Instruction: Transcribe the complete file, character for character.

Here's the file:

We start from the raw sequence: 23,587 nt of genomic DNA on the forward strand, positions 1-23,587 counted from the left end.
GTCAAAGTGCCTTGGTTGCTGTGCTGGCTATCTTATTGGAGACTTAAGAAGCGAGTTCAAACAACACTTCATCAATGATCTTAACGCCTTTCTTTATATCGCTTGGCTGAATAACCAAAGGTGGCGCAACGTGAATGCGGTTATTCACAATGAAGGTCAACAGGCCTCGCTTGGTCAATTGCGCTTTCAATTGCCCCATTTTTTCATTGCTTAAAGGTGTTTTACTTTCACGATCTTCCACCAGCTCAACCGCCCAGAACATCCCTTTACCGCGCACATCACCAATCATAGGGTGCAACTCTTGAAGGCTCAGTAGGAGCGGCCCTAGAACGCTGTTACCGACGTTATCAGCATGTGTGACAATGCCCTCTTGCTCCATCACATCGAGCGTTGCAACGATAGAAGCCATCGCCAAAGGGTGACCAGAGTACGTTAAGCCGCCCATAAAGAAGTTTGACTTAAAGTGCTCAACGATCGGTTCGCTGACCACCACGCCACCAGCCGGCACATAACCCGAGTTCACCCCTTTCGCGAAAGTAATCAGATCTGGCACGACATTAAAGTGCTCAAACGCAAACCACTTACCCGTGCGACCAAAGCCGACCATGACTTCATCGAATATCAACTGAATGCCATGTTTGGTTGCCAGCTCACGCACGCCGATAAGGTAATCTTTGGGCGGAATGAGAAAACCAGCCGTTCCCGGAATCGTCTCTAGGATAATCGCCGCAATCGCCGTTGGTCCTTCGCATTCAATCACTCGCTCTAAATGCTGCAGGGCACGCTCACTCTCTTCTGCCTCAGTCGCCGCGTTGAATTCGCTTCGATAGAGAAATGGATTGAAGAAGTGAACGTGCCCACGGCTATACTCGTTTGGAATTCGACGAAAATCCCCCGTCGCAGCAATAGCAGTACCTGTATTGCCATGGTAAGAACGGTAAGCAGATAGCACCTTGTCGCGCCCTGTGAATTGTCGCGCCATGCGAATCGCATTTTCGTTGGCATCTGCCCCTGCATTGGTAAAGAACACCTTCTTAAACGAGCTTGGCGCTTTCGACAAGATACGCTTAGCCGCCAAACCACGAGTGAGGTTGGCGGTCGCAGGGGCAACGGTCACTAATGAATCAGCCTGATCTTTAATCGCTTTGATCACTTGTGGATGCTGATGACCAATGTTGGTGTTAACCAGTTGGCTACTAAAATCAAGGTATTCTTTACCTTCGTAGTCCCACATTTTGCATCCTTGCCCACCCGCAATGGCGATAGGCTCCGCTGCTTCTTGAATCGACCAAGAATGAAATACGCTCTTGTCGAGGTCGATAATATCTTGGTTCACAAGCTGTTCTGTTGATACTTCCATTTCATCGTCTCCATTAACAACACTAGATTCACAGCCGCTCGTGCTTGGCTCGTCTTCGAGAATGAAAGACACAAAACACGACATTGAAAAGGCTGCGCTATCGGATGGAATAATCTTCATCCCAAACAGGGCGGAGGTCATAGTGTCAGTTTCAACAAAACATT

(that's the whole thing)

We start from the raw sequence: 23,587 nt of genomic DNA on the forward strand, positions 1-23,587 counted from the left end.
GTCAAAGTGCCTTGGTTGCTGTGCTGGCTATCTTATTGGAGACTTAAGAAGCGAGTTCAAACAACACTTCATCAATGATCTTAACGCCTTTCTTTATATCGCTTGGCTGAATAACCAAAGGTGGCGCAACGTGAATGCGGTTATTCACAATGAAGGTCAACAGGCCTCGCTTGGTCAATTGCGCTTTCAATTGCCCCATTTTTTCATTGCTTAAAGGTGTTTTACTTTCACGATCTTCCACCAGCTCAACCGCCCAGAACATCCCTTTACCGCGCACATCACCAATCATAGGGTGCAACTCTTGAAGGCTCAGTAGGAGCGGCCCTAGAACGCTGTTACCGACGTTATCAGCATGTGTGACAATGCCCTCTTGCTCCATCACATCGAGCGTTGCAACGATAGAAGCCATCGCCAAAGGGTGACCAGAGTACGTTAAGCCGCCCATAAAGAAGTTTGACTTAAAGTGCTCAACGATCGGTTCGCTGACCACCACGCCACCAGCCGGCACATAACCCGAGTTCACCCCTTTCGCGAAAGTAATCAGATCTGGCACGACATTAAAGTGCTCAAACGCAAACCACTTACCCGTGCGACCAAAGCCGACCATGACTTCATCGAATATCAACTGAATGCCATGTTTGGTTGCCAGCTCACGCACGCCGATAAGGTAATCTTTGGGCGGAATGAGAAAACCAGCCGTTCCCGGAATCGTCTCTAGGATAATCGCCGCAATCGCCGTTGGTCCTTCGCATTCAATCACTCGCTCTAAATGCTGCAGGGCACGCTCACTCTCTTCTGCCTCAGTCGCCGCGTTGAATTCGCTTCGATAGAGAAATGGATTGAAGAAGTGAACGTGCCCACGGCTATACTCGTTTGGAATTCGACGAAAATCCCCCGTCGCAGCAATAGCAGTACCTGTATTGCCATGGTAAGAACGGTAAGCAGATAGCACCTTGTCGCGCCCTGTGAATTGTCGCGCCATGCGAATCGCATTTTCGTTGGCATCTGCCCCTGCATTGGTAAAGAACACCTTCTTAAACGAGCTTGGCGCTTTCGACAAGATACGCTTAGCCGCCAAACCACGAGTGAGGTTGGCGGTCGCAGGGGCAACGGTCACTAATGAATCAGCCTGATCTTTAATCGCTTTGATCACTTGTGGATGCTGATGACCAATGTTGGTGTTAACCAGTTGGCTACTAAAATCAAGGTATTCTTTACCTTCGTAGTCCCACATTTTGCATCCTTGCCCACCCGCAATGGCGATAGGCTCCGCTGCTTCTTGAATCGACCAAGAATGAAATACGCTCTTGTCGAGGTCGATAATATCTTGGTTCACAAGCTGTTCTGTTGATACTTCCATTTCATCGTCTCCATTAACAACACTAGATTCACAGCCGCTCGTGCTTGGCTCGTCTTCGAGAATGAAAGACACAAAACACGACATTGAAAAGGCTGCGCTATCGGATGGAATAATCTTCATCCCAAACAGGGCGGAGGTCATAGTGTCAGTTTCAACAAAACATT